Gov. Mills working on deal that will raise gas prices, Mainers need to speak out, says group

Governor Janet Mills speaks at the start of the first ever Maine Climate Council meeting.

AUGUSTA – Governor Janet Mills is negotiating a multi-state agreement that could sharply increase the cost of gasoline and diesel for Maine people, and Mainers should take the opportunity to weigh in with their comments, says a group that advocates for Maine’s taxpayers and consumers.

According to Maine People Before Politics, the agreement, said the Transportation Climate Initiative is akin to the California “cap-and-trade” arrangement that a study shows has been a factor in driving up gasoline prices for drivers in that state in recent years.

The Boston Globe and Boston’s public radio station WBUR have both reported that Governor Janet Mills is negotiating on behalf of Maine as one of twelve states in the eastern United States looking to impose new restrictions and costs on gasoline and diesel sales.

“We urge all Maine consumers and businesses to provide input on the TCI framework released last week,” stated Julie Rabinowitz, director of policy and communication for Maine People Before Politics.

“Forcing businesses that sell gasoline and diesel to pay permitting fees to state government would pass a regressive, hidden tax onto Maine drivers and increase the cost of everything delivered over the road. As a rural state, our residents need to make their voices heard,” said Rabinowitz.

Governor Mills has been fairly tight-lipped about Maine’s participation. Earlier this year a report from the Bangor Daily News indicated that Maine was in discussions but had not “formally joined” the initiative. The initiative’s website now lists Maine as one of the states in the coalition.

Mills recently made news by signing a surprise executive order and announcing to a United Nations audience that Maine would be “carbon neutral” by 2045. The co-chair of Governor Mills’ recently appointed thirty-nine person “Climate Council” admitted to the Portland Press Herald that same week that Mills’ council had not yet created a carbon budget to determine where Maine stands in regard to net carbon emissions.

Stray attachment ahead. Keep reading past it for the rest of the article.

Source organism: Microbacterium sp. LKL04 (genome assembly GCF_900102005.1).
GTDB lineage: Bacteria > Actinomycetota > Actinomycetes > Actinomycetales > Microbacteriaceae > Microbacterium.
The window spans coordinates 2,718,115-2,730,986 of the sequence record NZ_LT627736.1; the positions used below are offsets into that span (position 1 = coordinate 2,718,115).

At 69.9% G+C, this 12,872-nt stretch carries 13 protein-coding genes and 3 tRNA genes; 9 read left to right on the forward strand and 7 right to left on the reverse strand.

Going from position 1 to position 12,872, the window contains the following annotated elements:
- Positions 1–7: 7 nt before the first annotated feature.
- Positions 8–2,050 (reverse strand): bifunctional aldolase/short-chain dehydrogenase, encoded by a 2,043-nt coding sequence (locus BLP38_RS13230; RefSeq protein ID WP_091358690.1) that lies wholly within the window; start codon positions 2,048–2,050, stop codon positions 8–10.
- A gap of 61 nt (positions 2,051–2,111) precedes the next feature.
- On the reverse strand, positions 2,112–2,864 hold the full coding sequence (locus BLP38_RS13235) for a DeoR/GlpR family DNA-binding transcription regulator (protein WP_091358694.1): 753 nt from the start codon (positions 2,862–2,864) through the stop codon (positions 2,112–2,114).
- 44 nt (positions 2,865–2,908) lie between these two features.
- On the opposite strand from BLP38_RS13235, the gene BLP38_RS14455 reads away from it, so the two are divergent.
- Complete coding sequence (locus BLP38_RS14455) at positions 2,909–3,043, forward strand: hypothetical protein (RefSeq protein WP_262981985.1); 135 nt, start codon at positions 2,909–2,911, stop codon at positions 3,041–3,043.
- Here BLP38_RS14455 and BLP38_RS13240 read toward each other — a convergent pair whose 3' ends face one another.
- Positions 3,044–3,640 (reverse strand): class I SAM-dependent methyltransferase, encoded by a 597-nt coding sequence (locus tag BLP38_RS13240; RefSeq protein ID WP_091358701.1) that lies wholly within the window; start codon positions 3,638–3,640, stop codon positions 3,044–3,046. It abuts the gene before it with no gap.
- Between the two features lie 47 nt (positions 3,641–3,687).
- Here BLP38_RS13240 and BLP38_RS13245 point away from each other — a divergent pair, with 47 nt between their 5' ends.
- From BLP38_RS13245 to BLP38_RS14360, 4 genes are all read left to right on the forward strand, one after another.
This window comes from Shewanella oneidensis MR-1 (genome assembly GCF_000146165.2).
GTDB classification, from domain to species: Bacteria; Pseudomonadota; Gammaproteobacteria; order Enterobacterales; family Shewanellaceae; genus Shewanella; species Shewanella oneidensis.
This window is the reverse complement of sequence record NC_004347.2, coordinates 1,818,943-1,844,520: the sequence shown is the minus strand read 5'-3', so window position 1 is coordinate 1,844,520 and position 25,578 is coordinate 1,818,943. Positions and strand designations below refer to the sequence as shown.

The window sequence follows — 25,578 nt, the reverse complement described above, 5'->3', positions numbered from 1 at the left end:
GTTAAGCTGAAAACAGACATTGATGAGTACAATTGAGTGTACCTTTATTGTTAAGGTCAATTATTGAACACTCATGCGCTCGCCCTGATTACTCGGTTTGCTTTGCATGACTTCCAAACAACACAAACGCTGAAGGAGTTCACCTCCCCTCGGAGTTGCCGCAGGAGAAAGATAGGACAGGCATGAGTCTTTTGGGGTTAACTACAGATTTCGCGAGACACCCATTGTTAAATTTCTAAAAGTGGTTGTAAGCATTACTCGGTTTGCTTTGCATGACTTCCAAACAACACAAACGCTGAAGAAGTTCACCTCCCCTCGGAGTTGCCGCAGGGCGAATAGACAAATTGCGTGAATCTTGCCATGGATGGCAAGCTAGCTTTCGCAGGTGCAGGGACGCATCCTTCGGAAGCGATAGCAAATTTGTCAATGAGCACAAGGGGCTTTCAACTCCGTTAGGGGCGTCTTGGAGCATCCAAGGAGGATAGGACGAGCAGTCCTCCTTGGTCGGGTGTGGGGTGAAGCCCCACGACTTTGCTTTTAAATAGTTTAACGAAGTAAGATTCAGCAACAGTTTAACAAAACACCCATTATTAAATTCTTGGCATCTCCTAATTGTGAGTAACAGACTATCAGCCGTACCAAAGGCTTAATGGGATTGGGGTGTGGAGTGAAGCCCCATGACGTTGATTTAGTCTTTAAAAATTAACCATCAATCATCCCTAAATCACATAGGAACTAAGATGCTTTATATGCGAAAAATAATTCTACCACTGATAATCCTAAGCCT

That lack of a baseline understanding of Maine’s current status does not appear to be slowing Governor Mills’ efforts.

Maine People Before Politics is urging Mainers to submit public comment on the TCI website through this online form.

The initial public comment period will end on November 5, 2019.

“Despite the extensive coverage in Boston media of last week’s release of the framework and the opening of the public comment period, there has been little coverage of this story in Maine. Yet this initiative holds tremendous financial implications for Mainers. Our tourism economy alone is highly dependent on gas prices,” Rabinowitz stated.

The draft TCI Framework was announced October 1. The states are currently developing a memorandum of understanding (MOU) reflecting the framework, which is expected to be released this coming December for further public comment. Each state will make its decision to commit to the initiative by signing the formal MOU sometime in the spring of 2020.

The 12 participating states are Connecticut, Delaware, Maine, Maryland, Massachusetts, New Hampshire, New Jersey, New York, Pennsylvania, Rhode Island, Vermont, and Virginia. Washington D.C. is also participating.

Some states will be required to pass legislation enabling the policies they negotiate to go into effect, while others may not be required to do so.

The TCI online form for public comment can be found by clicking here.

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